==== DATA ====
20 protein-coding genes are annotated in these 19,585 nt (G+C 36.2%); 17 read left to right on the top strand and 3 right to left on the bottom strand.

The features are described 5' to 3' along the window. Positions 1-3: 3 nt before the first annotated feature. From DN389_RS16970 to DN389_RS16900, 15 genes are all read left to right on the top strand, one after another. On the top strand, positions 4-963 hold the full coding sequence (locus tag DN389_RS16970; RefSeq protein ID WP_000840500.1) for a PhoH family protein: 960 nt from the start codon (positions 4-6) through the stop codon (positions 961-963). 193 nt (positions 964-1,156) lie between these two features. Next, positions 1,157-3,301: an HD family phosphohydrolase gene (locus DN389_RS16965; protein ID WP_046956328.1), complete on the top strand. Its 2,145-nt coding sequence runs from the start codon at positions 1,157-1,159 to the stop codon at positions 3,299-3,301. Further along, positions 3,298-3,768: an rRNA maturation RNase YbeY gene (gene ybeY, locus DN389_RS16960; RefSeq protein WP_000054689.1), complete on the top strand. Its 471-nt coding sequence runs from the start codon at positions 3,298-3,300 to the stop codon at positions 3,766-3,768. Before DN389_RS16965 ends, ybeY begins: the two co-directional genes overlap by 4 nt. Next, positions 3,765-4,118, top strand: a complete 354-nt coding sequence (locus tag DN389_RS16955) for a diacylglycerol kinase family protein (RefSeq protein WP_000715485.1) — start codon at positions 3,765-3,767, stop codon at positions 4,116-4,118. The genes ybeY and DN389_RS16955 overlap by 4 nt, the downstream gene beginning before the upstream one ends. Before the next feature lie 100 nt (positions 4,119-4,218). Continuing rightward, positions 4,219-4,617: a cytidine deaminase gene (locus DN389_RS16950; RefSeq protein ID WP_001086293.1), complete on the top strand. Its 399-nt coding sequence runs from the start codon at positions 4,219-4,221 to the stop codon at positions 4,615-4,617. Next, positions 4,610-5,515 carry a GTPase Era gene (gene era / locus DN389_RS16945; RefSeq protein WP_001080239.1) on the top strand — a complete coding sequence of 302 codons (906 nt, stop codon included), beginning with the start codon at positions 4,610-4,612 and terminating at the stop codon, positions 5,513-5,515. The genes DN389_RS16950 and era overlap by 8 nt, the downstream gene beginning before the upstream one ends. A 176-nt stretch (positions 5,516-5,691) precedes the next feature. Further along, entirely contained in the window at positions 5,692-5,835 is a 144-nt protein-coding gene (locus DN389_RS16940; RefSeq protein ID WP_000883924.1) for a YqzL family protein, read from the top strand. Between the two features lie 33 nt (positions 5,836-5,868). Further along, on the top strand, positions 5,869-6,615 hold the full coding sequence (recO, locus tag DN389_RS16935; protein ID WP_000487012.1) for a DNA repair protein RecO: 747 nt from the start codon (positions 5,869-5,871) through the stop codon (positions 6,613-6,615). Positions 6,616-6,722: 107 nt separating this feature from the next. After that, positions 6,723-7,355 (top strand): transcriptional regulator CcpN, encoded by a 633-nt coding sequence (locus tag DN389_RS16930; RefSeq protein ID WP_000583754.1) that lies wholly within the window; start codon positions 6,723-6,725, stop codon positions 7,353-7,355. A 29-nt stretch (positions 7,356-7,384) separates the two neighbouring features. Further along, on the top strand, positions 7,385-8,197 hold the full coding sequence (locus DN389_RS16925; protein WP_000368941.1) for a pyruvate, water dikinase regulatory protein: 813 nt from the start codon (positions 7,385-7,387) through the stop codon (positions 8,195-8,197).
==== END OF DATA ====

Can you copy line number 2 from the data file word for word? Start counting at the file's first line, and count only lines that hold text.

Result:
The features are described 5' to 3' along the window. Positions 1-3: 3 nt before the first annotated feature. From DN389_RS16970 to DN389_RS16900, 15 genes are all read left to right on the top strand, one after another. On the top strand, positions 4-963 hold the full coding sequence (locus tag DN389_RS16970; RefSeq protein ID WP_000840500.1) for a PhoH family protein: 960 nt from the start codon (positions 4-6) through the stop codon (positions 961-963). 193 nt (positions 964-1,156) lie between these two features. Next, positions 1,157-3,301: an HD family phosphohydrolase gene (locus DN389_RS16965; protein ID WP_046956328.1), complete on the top strand. Its 2,145-nt coding sequence runs from the start codon at positions 1,157-1,159 to the stop codon at positions 3,299-3,301. Further along, positions 3,298-3,768: an rRNA maturation RNase YbeY gene (gene ybeY, locus DN389_RS16960; RefSeq protein WP_000054689.1), complete on the top strand. Its 471-nt coding sequence runs from the start codon at positions 3,298-3,300 to the stop codon at positions 3,766-3,768. Before DN389_RS16965 ends, ybeY begins: the two co-directional genes overlap by 4 nt. Next, positions 3,765-4,118, top strand: a complete 354-nt coding sequence (locus tag DN389_RS16955) for a diacylglycerol kinase family protein (RefSeq protein WP_000715485.1) — start codon at positions 3,765-3,767, stop codon at positions 4,116-4,118. The genes ybeY and DN389_RS16955 overlap by 4 nt, the downstream gene beginning before the upstream one ends. Before the next feature lie 100 nt (positions 4,119-4,218). Continuing rightward, positions 4,219-4,617: a cytidine deaminase gene (locus DN389_RS16950; RefSeq protein ID WP_001086293.1), complete on the top strand. Its 399-nt coding sequence runs from the start codon at positions 4,219-4,221 to the stop codon at positions 4,615-4,617. Next, positions 4,610-5,515 carry a GTPase Era gene (gene era / locus DN389_RS16945; RefSeq protein WP_001080239.1) on the top strand — a complete coding sequence of 302 codons (906 nt, stop codon included), beginning with the start codon at positions 4,610-4,612 and terminating at the stop codon, positions 5,513-5,515. The genes DN389_RS16950 and era overlap by 8 nt, the downstream gene beginning before the upstream one ends. A 176-nt stretch (positions 5,516-5,691) precedes the next feature. Further along, entirely contained in the window at positions 5,692-5,835 is a 144-nt protein-coding gene (locus DN389_RS16940; RefSeq protein ID WP_000883924.1) for a YqzL family protein, read from the top strand. Between the two features lie 33 nt (positions 5,836-5,868). Further along, on the top strand, positions 5,869-6,615 hold the full coding sequence (recO, locus tag DN389_RS16935; protein ID WP_000487012.1) for a DNA repair protein RecO: 747 nt from the start codon (positions 5,869-5,871) through the stop codon (positions 6,613-6,615). Positions 6,616-6,722: 107 nt separating this feature from the next. After that, positions 6,723-7,355 (top strand): transcriptional regulator CcpN, encoded by a 633-nt coding sequence (locus tag DN389_RS16930; RefSeq protein ID WP_000583754.1) that lies wholly within the window; start codon positions 6,723-6,725, stop codon positions 7,353-7,355. A 29-nt stretch (positions 7,356-7,384) separates the two neighbouring features. Further along, on the top strand, positions 7,385-8,197 hold the full coding sequence (locus DN389_RS16925; protein WP_000368941.1) for a pyruvate, water dikinase regulatory protein: 813 nt from the start codon (positions 7,385-7,387) through the stop codon (positions 8,195-8,197).